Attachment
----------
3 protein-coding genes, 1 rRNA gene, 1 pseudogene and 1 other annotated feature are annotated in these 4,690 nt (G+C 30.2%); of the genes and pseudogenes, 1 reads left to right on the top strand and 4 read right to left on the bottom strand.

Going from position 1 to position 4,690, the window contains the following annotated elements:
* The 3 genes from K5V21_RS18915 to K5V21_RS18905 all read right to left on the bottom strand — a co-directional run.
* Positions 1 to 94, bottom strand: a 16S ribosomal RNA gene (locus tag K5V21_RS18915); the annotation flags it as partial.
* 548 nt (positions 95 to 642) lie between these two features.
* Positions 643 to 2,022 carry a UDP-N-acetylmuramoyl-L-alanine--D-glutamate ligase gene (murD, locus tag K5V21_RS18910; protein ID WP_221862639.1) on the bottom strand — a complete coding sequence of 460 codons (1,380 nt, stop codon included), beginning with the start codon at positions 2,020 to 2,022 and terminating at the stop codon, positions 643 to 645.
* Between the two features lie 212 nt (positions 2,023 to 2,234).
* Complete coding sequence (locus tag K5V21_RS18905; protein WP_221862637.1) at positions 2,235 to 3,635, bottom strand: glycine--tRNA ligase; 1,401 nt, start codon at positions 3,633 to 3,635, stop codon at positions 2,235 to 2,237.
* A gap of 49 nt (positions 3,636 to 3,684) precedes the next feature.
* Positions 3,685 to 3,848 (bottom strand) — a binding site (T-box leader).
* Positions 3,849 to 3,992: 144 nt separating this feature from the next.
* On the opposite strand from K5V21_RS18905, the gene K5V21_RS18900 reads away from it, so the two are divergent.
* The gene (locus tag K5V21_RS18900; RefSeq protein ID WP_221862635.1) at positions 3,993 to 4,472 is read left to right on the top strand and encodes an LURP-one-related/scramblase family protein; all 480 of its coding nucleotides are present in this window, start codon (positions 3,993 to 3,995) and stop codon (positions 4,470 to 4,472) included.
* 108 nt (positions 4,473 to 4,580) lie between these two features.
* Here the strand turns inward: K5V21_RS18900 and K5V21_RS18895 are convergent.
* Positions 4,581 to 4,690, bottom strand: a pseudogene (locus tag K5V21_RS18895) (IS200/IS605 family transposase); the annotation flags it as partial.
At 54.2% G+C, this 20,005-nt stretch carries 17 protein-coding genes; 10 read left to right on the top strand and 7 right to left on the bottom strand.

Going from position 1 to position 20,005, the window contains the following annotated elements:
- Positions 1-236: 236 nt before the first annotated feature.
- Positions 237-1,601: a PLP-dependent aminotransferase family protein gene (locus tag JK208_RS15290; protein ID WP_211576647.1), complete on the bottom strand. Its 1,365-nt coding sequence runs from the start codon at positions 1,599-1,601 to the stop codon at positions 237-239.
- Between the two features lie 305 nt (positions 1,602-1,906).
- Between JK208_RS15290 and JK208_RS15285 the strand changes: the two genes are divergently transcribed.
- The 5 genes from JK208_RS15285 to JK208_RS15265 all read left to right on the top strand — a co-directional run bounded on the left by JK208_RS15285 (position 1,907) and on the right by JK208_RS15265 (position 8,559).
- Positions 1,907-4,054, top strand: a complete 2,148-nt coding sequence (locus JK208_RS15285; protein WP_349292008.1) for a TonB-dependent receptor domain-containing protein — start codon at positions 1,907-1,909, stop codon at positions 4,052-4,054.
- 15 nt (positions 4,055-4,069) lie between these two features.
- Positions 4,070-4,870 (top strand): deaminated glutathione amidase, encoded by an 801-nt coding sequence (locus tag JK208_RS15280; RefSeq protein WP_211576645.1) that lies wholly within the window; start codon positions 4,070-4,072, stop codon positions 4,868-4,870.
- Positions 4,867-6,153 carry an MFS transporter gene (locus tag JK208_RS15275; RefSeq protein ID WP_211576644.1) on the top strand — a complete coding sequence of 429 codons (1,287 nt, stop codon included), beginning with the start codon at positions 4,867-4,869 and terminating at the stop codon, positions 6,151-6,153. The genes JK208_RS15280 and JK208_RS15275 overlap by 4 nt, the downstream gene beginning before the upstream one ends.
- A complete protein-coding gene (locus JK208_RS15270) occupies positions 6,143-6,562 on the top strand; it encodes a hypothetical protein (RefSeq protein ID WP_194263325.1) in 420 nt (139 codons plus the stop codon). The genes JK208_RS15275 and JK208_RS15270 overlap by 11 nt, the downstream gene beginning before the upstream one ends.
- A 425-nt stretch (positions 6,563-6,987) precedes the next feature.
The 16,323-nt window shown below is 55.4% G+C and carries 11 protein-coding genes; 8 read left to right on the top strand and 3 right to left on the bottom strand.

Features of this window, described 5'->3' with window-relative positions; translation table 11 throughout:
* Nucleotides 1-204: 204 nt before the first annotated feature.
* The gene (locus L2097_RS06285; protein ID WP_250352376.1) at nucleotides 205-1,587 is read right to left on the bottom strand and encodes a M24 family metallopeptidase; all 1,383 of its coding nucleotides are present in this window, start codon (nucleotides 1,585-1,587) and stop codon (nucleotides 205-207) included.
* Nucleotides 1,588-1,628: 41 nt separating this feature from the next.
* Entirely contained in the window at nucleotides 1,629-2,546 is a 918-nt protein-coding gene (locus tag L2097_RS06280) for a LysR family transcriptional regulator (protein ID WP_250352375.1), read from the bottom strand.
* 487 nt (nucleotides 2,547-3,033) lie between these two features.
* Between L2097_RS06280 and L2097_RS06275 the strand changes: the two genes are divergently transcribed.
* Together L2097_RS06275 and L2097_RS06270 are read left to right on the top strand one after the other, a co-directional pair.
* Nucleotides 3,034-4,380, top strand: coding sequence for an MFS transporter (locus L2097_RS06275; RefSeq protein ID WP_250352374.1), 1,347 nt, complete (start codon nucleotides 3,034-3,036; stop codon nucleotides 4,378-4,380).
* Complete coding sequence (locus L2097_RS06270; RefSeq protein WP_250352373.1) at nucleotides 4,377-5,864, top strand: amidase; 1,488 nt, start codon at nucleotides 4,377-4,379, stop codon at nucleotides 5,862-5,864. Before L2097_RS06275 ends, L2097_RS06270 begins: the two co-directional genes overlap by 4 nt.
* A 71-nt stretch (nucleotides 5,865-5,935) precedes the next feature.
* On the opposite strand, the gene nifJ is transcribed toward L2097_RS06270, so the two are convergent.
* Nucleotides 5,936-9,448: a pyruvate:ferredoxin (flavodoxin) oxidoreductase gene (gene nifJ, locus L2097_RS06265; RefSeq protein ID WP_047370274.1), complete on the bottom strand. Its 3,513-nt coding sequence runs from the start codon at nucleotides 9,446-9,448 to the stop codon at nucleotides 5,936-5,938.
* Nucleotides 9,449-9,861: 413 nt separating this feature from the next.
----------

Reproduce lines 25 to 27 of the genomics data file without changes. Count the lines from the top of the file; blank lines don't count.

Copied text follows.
- 15 nt (positions 4,055-4,069) lie between these two features.
- Positions 4,070-4,870 (top strand): deaminated glutathione amidase, encoded by an 801-nt coding sequence (locus tag JK208_RS15280; RefSeq protein WP_211576645.1) that lies wholly within the window; start codon positions 4,070-4,072, stop codon positions 4,868-4,870.
- Positions 4,867-6,153 carry an MFS transporter gene (locus tag JK208_RS15275; RefSeq protein ID WP_211576644.1) on the top strand — a complete coding sequence of 429 codons (1,287 nt, stop codon included), beginning with the start codon at positions 4,867-4,869 and terminating at the stop codon, positions 6,151-6,153. The genes JK208_RS15280 and JK208_RS15275 overlap by 4 nt, the downstream gene beginning before the upstream one ends.